Sinclair Cares: Impact of physical activity on autism
The sport of golf is helping to advance autism research.
Professional golfer Ernie Els opened a world class research and treatment center after his son was diagnosed with autism.
"It's not like you have a disease or anything," said Patrick Rooney, who wants to remind people he's just like everyone else.
"I know that I'm normal. I just do my best to think, 'OK, you have it, but it's not a big deal,'" Rooney said.
Rooney's father, also named Patrick, said when it comes to autism, a lot has changed over the past two decades.
"Most people now are aware of autism and the condition," the father said.
Rooney said awareness is key for his son and others with autism to live a full life.
"It's been unbelievable, really, the recognition by our society as a whole. At the time, they had it at 1 in 600 kids that had autism. Now, it's down to 1 in 66," the older Rooney said.
"Autism is such a broad spectrum, and it's very difficult to determine what interventions are going to work with what people," said Dr. Marlene Sotelo with the Els for Autism Foundation in Jupiter, Florida.
While the center offers education, therapy and specialty services, it also does research.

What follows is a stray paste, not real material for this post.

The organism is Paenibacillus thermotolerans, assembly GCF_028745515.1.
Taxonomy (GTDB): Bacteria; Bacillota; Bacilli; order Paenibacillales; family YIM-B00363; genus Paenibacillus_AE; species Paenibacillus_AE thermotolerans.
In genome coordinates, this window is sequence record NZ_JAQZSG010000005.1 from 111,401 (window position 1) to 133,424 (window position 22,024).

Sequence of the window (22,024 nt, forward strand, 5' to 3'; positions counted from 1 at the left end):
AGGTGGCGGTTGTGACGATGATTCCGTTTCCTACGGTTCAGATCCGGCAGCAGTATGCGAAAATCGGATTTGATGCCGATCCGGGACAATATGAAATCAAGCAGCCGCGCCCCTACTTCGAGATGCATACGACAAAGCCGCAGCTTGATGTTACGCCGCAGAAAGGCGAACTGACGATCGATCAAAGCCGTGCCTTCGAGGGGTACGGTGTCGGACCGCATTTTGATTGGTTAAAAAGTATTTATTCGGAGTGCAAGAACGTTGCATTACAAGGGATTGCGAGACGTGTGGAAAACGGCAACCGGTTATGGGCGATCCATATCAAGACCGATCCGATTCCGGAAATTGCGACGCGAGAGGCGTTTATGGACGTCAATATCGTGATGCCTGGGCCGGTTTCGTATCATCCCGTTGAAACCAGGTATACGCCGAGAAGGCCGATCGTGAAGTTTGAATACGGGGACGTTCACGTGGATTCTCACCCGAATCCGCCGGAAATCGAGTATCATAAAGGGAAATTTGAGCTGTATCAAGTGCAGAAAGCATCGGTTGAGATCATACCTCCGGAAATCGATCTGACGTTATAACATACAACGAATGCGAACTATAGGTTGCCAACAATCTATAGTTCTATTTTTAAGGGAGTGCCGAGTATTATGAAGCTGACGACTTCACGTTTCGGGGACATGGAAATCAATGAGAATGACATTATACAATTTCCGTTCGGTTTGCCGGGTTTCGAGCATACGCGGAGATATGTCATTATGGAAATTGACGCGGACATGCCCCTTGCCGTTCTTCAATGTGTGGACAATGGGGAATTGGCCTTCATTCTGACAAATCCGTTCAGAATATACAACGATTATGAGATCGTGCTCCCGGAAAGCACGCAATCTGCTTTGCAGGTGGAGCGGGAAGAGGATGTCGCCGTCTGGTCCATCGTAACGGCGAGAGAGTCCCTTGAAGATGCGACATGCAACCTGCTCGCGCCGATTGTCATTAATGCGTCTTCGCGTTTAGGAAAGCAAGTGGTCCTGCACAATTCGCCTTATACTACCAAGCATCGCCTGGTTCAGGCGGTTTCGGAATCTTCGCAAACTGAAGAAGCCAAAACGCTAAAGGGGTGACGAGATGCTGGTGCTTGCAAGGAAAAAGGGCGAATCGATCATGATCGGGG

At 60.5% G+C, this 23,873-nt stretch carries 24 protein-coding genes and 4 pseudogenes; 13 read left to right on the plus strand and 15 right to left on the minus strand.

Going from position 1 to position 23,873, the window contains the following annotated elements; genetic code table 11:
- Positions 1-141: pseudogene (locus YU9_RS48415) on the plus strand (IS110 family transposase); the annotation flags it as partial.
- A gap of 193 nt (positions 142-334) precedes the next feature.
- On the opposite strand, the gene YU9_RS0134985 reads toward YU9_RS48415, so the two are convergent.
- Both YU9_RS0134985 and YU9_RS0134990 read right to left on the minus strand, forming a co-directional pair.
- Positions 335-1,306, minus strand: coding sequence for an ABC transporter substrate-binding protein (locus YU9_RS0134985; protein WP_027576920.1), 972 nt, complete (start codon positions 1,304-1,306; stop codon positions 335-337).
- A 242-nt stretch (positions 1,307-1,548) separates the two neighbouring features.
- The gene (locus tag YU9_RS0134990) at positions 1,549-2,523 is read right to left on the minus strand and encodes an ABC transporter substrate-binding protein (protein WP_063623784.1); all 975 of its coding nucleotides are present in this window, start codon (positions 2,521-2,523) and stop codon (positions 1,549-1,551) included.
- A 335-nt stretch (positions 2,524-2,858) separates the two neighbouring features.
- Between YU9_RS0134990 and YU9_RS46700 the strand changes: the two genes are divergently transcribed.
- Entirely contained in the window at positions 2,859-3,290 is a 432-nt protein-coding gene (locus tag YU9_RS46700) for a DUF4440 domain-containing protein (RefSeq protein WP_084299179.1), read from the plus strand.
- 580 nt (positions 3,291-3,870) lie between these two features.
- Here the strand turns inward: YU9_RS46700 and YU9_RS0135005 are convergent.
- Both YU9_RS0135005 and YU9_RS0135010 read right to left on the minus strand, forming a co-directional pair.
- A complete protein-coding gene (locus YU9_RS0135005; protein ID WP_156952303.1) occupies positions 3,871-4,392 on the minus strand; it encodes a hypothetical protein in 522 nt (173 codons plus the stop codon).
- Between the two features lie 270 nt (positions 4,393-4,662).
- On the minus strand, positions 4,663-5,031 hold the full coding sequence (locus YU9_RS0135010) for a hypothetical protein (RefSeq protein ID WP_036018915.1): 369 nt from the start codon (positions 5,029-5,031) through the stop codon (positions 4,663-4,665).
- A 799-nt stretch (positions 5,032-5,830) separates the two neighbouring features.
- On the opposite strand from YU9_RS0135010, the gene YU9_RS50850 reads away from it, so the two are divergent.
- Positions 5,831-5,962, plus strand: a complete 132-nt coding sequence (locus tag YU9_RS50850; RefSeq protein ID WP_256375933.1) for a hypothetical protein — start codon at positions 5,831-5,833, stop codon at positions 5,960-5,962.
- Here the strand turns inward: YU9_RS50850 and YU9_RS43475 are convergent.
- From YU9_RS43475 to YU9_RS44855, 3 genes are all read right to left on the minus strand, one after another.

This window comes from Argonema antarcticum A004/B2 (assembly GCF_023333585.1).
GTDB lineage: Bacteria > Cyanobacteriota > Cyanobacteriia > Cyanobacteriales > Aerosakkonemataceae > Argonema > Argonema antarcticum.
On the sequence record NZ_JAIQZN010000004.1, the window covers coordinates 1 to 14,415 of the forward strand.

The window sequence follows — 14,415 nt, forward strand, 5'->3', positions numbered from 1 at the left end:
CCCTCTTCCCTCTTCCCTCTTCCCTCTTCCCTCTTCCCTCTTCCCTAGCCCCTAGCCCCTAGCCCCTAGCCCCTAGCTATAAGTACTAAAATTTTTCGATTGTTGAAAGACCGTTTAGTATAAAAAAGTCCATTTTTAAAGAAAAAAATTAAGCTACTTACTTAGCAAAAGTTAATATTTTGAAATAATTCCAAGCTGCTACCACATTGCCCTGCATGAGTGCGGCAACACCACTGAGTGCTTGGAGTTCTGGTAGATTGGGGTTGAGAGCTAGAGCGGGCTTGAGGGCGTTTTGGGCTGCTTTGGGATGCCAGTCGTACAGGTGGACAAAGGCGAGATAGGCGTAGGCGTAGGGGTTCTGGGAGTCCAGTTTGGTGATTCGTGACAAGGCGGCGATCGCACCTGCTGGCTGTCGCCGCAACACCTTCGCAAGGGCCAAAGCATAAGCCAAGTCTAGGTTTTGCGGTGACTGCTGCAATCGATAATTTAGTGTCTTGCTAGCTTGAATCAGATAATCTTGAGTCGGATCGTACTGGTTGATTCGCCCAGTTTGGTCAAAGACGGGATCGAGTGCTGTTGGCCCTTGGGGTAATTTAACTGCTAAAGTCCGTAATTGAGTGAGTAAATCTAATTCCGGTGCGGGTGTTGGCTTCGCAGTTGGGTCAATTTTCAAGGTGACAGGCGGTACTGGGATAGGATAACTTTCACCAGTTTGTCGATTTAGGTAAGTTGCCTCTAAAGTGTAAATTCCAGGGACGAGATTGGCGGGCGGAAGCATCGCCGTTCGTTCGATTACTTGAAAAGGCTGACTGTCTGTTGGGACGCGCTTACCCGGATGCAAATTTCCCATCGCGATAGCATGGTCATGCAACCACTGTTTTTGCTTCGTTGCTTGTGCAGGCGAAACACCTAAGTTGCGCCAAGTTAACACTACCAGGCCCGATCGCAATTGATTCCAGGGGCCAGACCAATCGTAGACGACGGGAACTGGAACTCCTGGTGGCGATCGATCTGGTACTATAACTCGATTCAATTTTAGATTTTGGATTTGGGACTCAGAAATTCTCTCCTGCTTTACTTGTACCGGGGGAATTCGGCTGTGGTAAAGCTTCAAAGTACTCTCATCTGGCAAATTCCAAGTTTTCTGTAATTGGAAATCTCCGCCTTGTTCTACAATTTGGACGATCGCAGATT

"We're looking at brain function, and is there a difference in the brain of someone with autism and not only that one individual but are there individuals with similar brain patterns?" Sotelo said.
The foundation is especially focused on researching the impact that physical activity has on those with autism.
"We're not only teaching the actual sport of fitness or golf, but we're also infusing teaching strategies to address the specific core deficits in autism. So, social skills, communication, and emotional regulation," Sotelo said.
The research has already produced positive results.
"What we've noticed is that individuals engaged with physical activity are more responsive to their environment. They are producing more language, and they're reducing the amount of stereotypies or repetitive behaviors that they engage in," Sotelo said.
That can help those with autism engage in social relationships outside of work and school in the future.
"I know that it's something that can help people across the world," Sotelo said.
The Els for Autism Foundation also plans to begin researching the importance of having parents involved with early intervention.